Russian forces sought to encircle Ukrainian troops in twin eastern cities straddling a river as President Volodymyr Zelenskiy warned that Moscow was seeking to destroy the industrial Donbas region where it has focused its attacks.
Russia is attempting to seize the separatist-claimed Donbas' two provinces, Donetsk and Luhansk, and trap Ukrainian forces in a pocket on the main eastern front.
Musa Magomedov, a Ukrainian member of parliament, said Russian forces were shelling Avdiivka, a town just inside the Ukrainian-controlled part of Donetsk, "in totally inhuman fashion".
"They are killing civilians and destroying the city we built up with such love," Magomedov, the director of a coking plant in Avdiivka, said on Telegram.
Ukraine's military general staff said Russia had intensified the use of aircraft to support ground forces because it lacked supplies of high-precision missiles.
Russian forces took control of three towns in the Donetsk region including Svitlodarsk, regional governor Pavlo Kyrylenko told an affiliate of Radio Free Europe/Radio Liberty.
"The situation in Donbas is extremely difficult. All the remaining strength of the Russian army is now concentrated on this region," Zelenskiy said in a late Tuesday address. "The occupiers want to destroy everything there."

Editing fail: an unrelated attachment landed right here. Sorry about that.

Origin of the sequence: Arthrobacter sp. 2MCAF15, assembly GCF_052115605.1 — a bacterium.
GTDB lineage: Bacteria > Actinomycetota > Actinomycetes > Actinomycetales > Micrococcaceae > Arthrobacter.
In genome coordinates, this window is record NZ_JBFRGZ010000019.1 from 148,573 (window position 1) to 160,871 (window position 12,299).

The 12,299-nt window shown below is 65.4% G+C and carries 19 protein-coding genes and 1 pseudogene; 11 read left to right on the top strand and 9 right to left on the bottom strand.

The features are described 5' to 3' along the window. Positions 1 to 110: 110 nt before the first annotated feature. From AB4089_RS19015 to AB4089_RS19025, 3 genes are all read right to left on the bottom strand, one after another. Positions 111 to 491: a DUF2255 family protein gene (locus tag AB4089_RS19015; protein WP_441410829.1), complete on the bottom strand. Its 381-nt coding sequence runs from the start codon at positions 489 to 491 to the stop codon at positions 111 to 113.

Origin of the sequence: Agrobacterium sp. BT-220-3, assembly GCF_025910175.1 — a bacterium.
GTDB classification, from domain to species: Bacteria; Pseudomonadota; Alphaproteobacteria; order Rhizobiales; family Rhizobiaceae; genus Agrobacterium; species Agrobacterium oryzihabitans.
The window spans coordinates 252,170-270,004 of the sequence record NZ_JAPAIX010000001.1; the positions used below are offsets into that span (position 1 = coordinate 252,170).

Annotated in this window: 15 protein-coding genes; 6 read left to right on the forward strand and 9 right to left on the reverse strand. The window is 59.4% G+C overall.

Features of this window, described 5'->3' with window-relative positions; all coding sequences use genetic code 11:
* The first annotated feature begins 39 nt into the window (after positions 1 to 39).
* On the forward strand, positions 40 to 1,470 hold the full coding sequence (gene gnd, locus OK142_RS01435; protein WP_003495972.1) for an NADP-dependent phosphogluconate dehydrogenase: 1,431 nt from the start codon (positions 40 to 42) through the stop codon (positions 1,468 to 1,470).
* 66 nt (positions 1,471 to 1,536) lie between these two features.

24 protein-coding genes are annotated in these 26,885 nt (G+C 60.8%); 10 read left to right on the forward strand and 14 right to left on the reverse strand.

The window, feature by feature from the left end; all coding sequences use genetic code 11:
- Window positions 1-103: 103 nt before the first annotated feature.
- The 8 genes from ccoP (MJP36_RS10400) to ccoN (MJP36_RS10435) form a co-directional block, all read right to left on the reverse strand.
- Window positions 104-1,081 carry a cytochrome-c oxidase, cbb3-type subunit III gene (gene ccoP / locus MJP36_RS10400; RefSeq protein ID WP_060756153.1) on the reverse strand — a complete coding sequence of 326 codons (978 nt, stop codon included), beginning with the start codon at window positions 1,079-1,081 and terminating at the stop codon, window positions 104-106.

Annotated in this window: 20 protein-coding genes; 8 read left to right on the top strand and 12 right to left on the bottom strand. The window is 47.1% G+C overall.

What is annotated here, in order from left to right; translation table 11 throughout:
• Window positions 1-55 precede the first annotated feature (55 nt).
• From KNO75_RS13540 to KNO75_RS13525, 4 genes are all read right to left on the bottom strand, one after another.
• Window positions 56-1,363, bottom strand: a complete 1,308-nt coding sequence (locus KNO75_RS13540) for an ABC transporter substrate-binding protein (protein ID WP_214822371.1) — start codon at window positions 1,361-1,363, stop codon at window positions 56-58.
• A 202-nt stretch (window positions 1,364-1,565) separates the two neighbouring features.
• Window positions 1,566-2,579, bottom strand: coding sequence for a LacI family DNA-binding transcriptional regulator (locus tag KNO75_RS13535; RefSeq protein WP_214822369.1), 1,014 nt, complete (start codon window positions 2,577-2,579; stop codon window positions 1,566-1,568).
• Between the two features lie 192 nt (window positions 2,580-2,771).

Russia's defence ministry did not immediately respond to an emailed request for comment out-of-hours.
The easternmost part of the Ukrainian-held Donbas pocket, the city of Sievierodonetsk on the east bank of the Siverskiy Donets River and its twin Lysychansk, on the west bank, have become a pivotal battlefield. Russian forces were advancing from three directions to encircle them.
"The enemy has focused its efforts on carrying out an offensive in order to encircle Lysychansk and Sievierodonetsk," said Serhiy Gaidai, governor of Luhansk province, where the two cities are among the last territory held by Ukraine.
Ukraine's military said it had repelled nine Russian attacks on Tuesday in the Donbas where Moscow's troops had killed at least 14 civilians, using aircraft, rocket launchers, artillery, tanks, mortars and missiles.
Reuters could not immediately verify the information.
In a sign of Ukrainian success elsewhere, authorities in its second-largest city, Kharkiv, re-opened the underground metro, where thousands of civilians had sheltered for months under relentless bombardment.
The re-opening came after Ukraine pushed Russian forces largely out of artillery range of the northern city, as they did from the capital, Kyiv, in March.
WORLD WAR THREE?
Three months into the invasion, Russia still has only limited gains to show for its worst military losses in decades, while much of Ukraine has suffered devastation in the biggest attack on a European state since 1945.
More than 6.5 million people have fled abroad, uncounted thousands have been killed and cities have been reduced to rubble.
The war has also caused growing food shortages and soaring prices due to sanctions and disruption of supply chains. Both Ukraine and Russia are major exporters of grain and other commodities.
European Commission chief Ursula von der Leyen accused Russia of using food as a weapon.